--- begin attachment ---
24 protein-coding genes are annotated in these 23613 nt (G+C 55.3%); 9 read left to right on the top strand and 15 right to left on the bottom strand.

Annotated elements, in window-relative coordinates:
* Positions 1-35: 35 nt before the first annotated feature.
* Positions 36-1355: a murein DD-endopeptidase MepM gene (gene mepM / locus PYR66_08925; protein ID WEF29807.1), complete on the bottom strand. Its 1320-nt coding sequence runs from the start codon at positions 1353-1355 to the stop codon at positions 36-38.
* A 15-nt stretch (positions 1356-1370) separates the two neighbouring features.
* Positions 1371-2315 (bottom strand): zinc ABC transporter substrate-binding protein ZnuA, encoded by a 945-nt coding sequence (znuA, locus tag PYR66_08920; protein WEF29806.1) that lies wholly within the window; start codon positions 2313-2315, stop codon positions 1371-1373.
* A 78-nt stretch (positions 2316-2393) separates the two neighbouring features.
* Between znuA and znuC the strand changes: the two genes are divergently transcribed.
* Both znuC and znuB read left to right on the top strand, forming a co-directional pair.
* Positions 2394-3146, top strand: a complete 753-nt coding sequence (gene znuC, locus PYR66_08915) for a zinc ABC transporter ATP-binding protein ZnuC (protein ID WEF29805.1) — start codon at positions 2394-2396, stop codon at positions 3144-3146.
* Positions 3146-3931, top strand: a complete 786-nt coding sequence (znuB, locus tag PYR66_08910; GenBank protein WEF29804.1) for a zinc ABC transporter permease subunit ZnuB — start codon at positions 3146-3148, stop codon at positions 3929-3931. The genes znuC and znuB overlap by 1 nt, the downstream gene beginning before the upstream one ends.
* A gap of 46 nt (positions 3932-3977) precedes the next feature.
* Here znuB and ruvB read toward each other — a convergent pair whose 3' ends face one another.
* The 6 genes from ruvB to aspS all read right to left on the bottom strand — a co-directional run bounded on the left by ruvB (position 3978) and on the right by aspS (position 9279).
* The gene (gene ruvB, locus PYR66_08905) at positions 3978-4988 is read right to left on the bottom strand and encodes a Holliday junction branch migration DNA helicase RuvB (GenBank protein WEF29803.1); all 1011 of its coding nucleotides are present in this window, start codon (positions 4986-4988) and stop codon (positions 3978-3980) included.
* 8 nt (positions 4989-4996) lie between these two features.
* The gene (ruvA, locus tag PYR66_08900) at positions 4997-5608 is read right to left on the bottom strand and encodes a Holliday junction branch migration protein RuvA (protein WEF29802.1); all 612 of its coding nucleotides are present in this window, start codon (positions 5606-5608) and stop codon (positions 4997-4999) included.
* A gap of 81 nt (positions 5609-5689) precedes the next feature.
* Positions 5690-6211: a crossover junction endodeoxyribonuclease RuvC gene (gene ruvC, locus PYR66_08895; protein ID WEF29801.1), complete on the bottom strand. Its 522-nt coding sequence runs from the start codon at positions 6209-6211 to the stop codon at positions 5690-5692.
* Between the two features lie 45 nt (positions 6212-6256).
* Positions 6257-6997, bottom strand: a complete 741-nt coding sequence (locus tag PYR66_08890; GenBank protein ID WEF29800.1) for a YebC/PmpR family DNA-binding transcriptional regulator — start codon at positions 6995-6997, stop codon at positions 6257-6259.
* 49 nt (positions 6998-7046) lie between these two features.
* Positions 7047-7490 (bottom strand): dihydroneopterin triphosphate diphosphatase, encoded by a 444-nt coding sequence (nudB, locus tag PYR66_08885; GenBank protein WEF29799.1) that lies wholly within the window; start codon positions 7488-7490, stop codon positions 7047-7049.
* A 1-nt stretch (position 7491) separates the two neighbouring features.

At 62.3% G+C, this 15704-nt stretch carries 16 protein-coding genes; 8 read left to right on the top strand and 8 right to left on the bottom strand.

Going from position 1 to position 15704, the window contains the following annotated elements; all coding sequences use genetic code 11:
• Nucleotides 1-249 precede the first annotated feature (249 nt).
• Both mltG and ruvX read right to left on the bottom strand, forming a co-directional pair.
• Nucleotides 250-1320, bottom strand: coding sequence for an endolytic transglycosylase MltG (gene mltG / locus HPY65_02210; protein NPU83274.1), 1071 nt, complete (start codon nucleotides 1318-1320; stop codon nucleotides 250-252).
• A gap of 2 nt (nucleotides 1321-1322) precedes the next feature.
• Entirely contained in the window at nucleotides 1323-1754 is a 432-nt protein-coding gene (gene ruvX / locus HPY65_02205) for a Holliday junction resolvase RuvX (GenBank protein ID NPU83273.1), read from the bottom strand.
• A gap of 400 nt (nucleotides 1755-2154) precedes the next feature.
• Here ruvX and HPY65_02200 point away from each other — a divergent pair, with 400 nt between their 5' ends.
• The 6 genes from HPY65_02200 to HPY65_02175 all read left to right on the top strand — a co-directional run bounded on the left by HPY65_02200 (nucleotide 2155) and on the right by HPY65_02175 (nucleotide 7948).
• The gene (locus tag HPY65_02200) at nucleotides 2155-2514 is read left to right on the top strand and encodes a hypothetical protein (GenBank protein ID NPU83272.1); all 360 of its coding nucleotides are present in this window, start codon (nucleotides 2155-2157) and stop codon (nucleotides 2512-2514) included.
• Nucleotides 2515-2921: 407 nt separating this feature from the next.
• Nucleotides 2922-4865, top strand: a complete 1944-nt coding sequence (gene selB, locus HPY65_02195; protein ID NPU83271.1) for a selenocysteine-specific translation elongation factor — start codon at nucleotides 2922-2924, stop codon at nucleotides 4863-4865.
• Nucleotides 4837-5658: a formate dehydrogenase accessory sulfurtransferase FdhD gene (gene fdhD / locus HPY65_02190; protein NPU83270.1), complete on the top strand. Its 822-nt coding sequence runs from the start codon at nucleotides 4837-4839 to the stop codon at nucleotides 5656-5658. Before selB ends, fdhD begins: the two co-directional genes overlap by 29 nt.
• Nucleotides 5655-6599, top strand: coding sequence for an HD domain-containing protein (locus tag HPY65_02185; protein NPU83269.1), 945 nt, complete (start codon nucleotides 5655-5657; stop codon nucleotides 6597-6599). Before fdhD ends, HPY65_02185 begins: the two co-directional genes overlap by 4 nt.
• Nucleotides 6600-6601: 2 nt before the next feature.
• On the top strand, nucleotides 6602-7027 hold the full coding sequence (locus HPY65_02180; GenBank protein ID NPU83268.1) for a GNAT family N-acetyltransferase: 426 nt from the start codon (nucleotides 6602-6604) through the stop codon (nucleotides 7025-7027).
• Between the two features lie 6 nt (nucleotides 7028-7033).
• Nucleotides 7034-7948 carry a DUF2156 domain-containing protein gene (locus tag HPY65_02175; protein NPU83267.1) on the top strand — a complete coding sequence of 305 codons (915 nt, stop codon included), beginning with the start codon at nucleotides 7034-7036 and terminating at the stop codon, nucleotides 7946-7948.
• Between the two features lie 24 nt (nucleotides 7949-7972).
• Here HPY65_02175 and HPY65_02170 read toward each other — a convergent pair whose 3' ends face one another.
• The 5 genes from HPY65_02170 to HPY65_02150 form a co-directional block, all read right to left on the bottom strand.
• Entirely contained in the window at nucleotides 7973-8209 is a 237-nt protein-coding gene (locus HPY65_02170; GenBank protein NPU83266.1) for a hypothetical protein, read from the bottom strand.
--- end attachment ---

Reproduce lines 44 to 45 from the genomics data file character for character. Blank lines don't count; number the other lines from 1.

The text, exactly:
• Between the two features lie 24 nt (nucleotides 7949-7972).
• Here HPY65_02175 and HPY65_02170 read toward each other — a convergent pair whose 3' ends face one another.